Many tests don’t have answers as clear-cut as our coin toss. To get 95% confidence, you need a lot of data. And you may not have it.
Look at this screenshot from MailChimp.
They ‘recommend at least 5,000 recipients per combination’. For the simple A/B test, they want a list of 10,000 people!
Now, you may have a contact database of 10,000 plus people. Most of us don’t.
So what can you do?
Tips for better marketing tests with limited data
1. Only test one thing at a time
Remember how multivariate testing meant there were lots of potential combinations to test? If you don’t have enough data, you can’t afford to share it between lots of options.
Keep tests simple!
2. Test things which might make a big difference
Don’t bother testing a little change like the colour of a button. Try something more radical.
- The whole layout of the page (especially good for home pages and pages which get a lot of traffic from external sites)
- The key benefit you focus on in copy and images
- Your navigation
3. Try some ‘fudge factors’ to increase the size of your data set
It’s all about compromising, but not compromising too much.
- See if there’s something related to your key goal which you can test as an indicator which has a bigger data set. For example, the number of people who visit a sales page is larger than the number who actually enquire or buy. So perhaps look at the average time people spend on the page, or the bounce rate, or whether they leave your site or go to another of your pages.
- For email, consider testing over multiple mailings. You can’t test subject lines, since they’ll be different for the next email. But you can test different templates, or single article vs multi-article emails.
- Accept that you’ll have to run tests for longer to get enough data for meaningful results. But keep an eye on exactly how long you’ll have to run them for. There’s a calculator for how long your test will need to run too.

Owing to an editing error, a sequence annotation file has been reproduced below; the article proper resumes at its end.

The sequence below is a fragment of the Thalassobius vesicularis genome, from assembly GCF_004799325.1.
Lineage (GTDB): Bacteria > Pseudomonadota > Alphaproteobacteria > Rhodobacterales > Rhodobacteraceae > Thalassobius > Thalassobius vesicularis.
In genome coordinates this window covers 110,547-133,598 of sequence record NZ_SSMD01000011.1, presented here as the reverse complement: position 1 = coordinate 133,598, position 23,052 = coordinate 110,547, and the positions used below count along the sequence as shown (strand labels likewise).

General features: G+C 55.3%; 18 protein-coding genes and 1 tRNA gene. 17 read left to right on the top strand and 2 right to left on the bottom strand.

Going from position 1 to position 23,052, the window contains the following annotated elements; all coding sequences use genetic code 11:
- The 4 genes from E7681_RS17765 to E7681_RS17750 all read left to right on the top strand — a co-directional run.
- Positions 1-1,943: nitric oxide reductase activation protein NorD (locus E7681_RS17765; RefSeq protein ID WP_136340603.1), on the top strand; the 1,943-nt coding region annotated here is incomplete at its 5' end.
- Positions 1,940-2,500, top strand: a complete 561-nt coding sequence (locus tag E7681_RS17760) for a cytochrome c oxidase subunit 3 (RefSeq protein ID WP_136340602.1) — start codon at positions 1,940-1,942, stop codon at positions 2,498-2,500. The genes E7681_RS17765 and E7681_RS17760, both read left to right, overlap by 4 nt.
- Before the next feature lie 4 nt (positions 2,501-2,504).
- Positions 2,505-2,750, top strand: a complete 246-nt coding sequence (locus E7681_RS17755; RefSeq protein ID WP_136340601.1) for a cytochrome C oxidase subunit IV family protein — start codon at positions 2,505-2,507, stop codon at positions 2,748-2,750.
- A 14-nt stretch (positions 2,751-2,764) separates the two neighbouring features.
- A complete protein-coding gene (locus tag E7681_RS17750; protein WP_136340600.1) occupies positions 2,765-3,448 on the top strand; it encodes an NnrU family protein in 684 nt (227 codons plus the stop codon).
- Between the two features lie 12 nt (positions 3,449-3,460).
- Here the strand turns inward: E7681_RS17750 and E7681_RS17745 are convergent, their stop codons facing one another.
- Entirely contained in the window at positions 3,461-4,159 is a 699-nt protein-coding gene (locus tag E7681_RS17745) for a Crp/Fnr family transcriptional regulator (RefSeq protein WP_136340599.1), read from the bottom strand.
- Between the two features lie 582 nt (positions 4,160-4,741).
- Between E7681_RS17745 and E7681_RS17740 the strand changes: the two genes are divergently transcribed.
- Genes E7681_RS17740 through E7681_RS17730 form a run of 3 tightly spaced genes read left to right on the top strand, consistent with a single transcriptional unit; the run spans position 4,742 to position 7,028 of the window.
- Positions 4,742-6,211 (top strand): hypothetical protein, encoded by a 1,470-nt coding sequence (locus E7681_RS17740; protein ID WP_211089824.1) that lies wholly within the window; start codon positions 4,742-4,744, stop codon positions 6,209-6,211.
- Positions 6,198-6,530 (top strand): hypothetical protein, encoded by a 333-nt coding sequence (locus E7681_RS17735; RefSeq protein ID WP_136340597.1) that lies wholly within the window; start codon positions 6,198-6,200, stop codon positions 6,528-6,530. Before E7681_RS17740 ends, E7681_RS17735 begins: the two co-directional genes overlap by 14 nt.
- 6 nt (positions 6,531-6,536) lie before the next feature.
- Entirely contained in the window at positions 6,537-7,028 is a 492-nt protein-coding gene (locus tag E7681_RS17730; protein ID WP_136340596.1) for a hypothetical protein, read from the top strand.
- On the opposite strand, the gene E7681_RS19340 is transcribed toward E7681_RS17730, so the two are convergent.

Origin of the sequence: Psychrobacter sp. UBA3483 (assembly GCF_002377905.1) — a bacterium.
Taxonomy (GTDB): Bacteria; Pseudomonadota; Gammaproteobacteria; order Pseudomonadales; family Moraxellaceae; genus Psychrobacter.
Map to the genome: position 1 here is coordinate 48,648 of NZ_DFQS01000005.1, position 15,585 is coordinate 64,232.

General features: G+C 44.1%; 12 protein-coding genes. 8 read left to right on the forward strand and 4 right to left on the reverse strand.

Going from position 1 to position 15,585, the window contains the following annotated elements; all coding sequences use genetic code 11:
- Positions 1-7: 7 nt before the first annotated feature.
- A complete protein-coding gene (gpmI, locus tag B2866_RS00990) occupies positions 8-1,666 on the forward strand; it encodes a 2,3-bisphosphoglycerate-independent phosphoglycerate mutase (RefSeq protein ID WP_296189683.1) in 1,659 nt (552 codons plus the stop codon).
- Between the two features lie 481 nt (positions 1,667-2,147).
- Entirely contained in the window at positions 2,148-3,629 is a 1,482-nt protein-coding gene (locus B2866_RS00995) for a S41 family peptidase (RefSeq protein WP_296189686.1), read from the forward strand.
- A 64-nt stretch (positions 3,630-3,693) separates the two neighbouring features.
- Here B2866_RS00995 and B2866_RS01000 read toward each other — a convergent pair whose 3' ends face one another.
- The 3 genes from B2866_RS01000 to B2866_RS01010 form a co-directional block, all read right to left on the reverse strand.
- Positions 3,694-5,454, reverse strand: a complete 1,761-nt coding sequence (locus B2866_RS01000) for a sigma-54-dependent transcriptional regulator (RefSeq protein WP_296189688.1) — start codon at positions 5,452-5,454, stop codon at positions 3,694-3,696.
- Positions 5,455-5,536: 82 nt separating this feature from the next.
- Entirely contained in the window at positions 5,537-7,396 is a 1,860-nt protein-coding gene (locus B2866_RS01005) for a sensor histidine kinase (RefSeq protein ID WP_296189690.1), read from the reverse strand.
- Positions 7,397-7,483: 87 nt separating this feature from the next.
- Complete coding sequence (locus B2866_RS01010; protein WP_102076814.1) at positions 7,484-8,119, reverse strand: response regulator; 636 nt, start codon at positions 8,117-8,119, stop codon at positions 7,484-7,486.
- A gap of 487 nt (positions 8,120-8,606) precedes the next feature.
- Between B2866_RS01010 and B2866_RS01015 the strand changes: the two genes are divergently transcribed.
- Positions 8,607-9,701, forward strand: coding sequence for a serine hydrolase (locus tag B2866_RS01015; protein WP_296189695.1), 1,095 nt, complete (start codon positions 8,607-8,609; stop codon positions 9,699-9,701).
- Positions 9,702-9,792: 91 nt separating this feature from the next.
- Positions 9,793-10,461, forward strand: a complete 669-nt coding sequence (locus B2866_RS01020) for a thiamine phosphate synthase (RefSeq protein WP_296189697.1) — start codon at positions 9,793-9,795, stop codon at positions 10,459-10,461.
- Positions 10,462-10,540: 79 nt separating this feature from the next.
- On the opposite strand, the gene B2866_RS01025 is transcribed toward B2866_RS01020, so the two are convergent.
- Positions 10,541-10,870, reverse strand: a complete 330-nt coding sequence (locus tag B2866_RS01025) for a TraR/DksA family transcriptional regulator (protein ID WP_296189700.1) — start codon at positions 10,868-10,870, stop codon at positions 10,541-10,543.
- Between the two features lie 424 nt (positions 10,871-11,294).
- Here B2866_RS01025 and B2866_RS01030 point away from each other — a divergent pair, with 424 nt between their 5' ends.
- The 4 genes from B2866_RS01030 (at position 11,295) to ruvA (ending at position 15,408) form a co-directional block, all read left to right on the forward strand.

4. Reduce the confidence level you require
We’re in the middle of a COVID pandemic. Worldwide, we’re rolling out vaccines that have effectiveness rates around 70%.
That’s a lot less than the 95% confidence gold standard for marketing tests! But nobody’s saying the vaccine isn’t effective. (They might be worrying about side effects, but that’s a different conversation.)
If I found a change to your website had a 70% chance of improving leads, would I implement it? Hell yes!
Most testing tools won’t let you set a confidence / significance level below 95%, but you can always collect your results and check them out in this calculator.
5. Use additional qualitative data
If you’re testing webpages, tools like Hotjar can help. The heatmaps can give an idea how people are interacting and help you spot ‘dead’ content which gets no attention.
You can also simply ask people. Try to choose people who are like your target market, not just random friends. And try to choose people who don’t know your site already. If you ask existing customers, they may prefer your current version simply because they are used to it and know how it works!
If that’s not enough ideas, you can also check out this article by the very smart and very practical Peep Laja. He’s got links to some more tools that it’s really not worth me copying over here.
If it’s all too much and you just want someone else to work out what you can do, let’s have a quick phone or Zoom call and I’ll see what I can suggest.